Hydroponic Rootboxes. Small rootboxes have been occasionally used to study root growth of (wetland) plants (as related to soil properties) under waterlogged / flooded conditions (e.g. Busch et al. 2006, see Figure). However, hydroponic root boxes are not yet commercially available, hampering research on the "hidden half" of wetland and waterlogged ecosystems. As a result, many studies use pots that only allow measurements of root growth and spatial patterns of soil properties at harvest time. Large tanks with multiple pots of plants have also been used, but often at the expense of lacking independent replicates. In response to customer demand, particularly for potential studies on rice root systems, Vienna Scientific is currently testing reliable and affordable hydroponic rhizobox designs that allow root and soil parameters to be studied under independently flooded conditions. Our goal is to develop a robust, low-cost floodable rootbox design that provides access to roots and soil via a removable (transparent) front and/or back panel, convenient water level adjustment via a drainage system (with side outlets), and a tightly sealed experimental rootbox system that effectively prevents leakage. Stay tuned for details!
The term waterlogging is used to describe the (super)saturation of the soil beyond the field capacity. Except in natural wetlands, waterlogging occurs when the infiltration of water from rainfall or flooding exceeds the rate of drainage and evapotranspiration. Diffusion of gases, particularly O2, is ∼10k-times slower in water than in air, leading to rapid O2 depletion in waterlogged soils - as diffusion fails to keep pace with the respiratory demand of roots and microbes. Oxygen depletion in the root zone therefore has a direct and rapid effect on plant growth by limiting aerobic respiration.
Others, such as mangroves, tap oxygen above the water table by developing special organs. These root morphological, anatomical and/or physiological adaptations can (at least partially) compensate for O2 deficiency in the soil and support aerobic root respiration. Much work has therefore focused on the development and functional role of aerenchymatous roots under waterlogged conditions. On the other hand, the quantification of responses of 'normal' (lateral) roots to waterlogging in 'non-wetland' plants/crops has often been overlooked. This is surprising given that extremes in water availability (both wet and dry) will increase worldwide under future climate conditions, and that many management practices (e.g. heavy machinery for harvesting) increase soil compaction - compaction makes soils more susceptible to waterlogging by reducing pore space. In addition to the direct effects of O2 depletion, many other soil biochemical processes are affected by waterlogging, including major changes in nutrient availability. It is therefore crucial that root and soil processes under temporary waterlogging receive more attention from researchers worldwide. Vienna Scientific aims to provide the technical means - through the development of effective hydroponic rootbox systems - that will enable the easier set-up of studies on the topic.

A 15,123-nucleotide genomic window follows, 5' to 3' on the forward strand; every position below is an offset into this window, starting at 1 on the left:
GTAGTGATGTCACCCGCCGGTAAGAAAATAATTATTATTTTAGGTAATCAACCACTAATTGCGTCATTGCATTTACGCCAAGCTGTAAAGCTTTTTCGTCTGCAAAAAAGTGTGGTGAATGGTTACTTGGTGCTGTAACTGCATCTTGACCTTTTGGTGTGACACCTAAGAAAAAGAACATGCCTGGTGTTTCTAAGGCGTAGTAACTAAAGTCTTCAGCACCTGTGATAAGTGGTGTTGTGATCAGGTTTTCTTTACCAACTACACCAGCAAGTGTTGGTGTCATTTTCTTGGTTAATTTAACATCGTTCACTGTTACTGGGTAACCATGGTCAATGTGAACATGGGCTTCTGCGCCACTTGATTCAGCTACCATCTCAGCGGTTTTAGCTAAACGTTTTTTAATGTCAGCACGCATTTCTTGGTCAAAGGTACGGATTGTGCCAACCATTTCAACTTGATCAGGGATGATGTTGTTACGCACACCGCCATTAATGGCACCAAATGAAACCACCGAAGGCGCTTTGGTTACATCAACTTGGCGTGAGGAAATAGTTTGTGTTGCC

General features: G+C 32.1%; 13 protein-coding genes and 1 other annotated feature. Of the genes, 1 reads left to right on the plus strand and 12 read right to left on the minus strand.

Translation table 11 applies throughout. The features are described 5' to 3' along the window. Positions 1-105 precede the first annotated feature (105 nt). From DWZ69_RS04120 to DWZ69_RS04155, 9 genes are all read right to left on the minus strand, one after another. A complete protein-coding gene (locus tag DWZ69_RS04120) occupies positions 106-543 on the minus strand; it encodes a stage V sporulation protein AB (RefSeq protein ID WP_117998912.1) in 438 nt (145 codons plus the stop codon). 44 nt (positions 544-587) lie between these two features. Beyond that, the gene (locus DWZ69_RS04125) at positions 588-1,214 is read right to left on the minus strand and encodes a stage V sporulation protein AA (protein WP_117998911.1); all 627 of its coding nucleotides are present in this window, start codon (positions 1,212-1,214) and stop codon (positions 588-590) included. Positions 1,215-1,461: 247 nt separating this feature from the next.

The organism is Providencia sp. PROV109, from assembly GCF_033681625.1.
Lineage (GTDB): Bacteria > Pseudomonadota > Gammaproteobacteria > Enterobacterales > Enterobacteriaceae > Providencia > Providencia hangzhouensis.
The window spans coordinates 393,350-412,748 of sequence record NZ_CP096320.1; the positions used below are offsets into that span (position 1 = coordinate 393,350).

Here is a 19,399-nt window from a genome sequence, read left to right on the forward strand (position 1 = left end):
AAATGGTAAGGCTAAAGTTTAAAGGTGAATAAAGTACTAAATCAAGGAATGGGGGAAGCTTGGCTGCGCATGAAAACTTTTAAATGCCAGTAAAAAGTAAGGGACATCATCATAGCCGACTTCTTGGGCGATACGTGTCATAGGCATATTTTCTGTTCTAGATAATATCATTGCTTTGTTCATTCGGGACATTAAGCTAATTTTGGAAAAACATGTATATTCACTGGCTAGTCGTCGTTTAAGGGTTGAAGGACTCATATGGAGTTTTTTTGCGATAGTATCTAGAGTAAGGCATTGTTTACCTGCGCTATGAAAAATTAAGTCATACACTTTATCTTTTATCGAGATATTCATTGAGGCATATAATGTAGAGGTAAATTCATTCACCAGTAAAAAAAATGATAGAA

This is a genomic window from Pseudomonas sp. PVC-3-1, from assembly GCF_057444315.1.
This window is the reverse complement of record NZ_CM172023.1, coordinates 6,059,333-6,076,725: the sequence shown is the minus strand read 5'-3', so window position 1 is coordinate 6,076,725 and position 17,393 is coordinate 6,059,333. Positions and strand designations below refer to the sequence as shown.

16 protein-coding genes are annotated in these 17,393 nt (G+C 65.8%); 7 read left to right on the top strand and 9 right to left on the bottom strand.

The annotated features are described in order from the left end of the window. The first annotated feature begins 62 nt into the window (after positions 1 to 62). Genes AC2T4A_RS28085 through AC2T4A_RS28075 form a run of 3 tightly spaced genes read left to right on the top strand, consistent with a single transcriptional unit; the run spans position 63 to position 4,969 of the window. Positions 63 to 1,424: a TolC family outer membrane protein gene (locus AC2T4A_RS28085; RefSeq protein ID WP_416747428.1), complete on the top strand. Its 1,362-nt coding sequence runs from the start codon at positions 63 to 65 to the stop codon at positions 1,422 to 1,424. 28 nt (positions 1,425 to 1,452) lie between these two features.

Roots and Rhizosphere
under Flooded Conditions